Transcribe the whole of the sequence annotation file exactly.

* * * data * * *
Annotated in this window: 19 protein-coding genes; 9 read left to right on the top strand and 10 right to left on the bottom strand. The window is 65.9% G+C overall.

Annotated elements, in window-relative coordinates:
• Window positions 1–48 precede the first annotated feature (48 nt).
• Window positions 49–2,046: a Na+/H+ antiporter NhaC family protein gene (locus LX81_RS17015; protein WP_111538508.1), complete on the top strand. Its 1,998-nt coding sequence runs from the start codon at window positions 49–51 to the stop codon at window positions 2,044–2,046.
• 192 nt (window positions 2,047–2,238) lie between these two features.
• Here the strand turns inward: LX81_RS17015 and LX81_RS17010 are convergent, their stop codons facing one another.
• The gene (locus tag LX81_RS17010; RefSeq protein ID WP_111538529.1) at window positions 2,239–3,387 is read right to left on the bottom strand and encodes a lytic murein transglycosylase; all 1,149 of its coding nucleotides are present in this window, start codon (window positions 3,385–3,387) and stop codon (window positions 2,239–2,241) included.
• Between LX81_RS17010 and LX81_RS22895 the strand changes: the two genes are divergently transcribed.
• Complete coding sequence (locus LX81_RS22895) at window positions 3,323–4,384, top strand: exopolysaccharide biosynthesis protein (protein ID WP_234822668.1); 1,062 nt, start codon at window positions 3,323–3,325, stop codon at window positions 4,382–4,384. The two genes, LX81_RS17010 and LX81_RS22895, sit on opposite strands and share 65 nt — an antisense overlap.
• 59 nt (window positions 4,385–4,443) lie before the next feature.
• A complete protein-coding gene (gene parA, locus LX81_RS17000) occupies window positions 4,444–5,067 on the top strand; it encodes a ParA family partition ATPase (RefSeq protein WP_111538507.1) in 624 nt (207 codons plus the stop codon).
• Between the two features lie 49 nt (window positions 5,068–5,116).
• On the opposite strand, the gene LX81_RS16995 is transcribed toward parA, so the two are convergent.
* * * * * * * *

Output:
Annotated in this window: 19 protein-coding genes; 9 read left to right on the top strand and 10 right to left on the bottom strand. The window is 65.9% G+C overall.

Annotated elements, in window-relative coordinates:
• Window positions 1–48 precede the first annotated feature (48 nt).
• Window positions 49–2,046: a Na+/H+ antiporter NhaC family protein gene (locus LX81_RS17015; protein WP_111538508.1), complete on the top strand. Its 1,998-nt coding sequence runs from the start codon at window positions 49–51 to the stop codon at window positions 2,044–2,046.
• 192 nt (window positions 2,047–2,238) lie between these two features.
• Here the strand turns inward: LX81_RS17015 and LX81_RS17010 are convergent, their stop codons facing one another.
• The gene (locus tag LX81_RS17010; RefSeq protein ID WP_111538529.1) at window positions 2,239–3,387 is read right to left on the bottom strand and encodes a lytic murein transglycosylase; all 1,149 of its coding nucleotides are present in this window, start codon (window positions 3,385–3,387) and stop codon (window positions 2,239–2,241) included.
• Between LX81_RS17010 and LX81_RS22895 the strand changes: the two genes are divergently transcribed.
• Complete coding sequence (locus LX81_RS22895) at window positions 3,323–4,384, top strand: exopolysaccharide biosynthesis protein (protein ID WP_234822668.1); 1,062 nt, start codon at window positions 3,323–3,325, stop codon at window positions 4,382–4,384. The two genes, LX81_RS17010 and LX81_RS22895, sit on opposite strands and share 65 nt — an antisense overlap.
• 59 nt (window positions 4,385–4,443) lie before the next feature.
• A complete protein-coding gene (gene parA, locus LX81_RS17000) occupies window positions 4,444–5,067 on the top strand; it encodes a ParA family partition ATPase (RefSeq protein WP_111538507.1) in 624 nt (207 codons plus the stop codon).
• Between the two features lie 49 nt (window positions 5,068–5,116).
• On the opposite strand, the gene LX81_RS16995 is transcribed toward parA, so the two are convergent.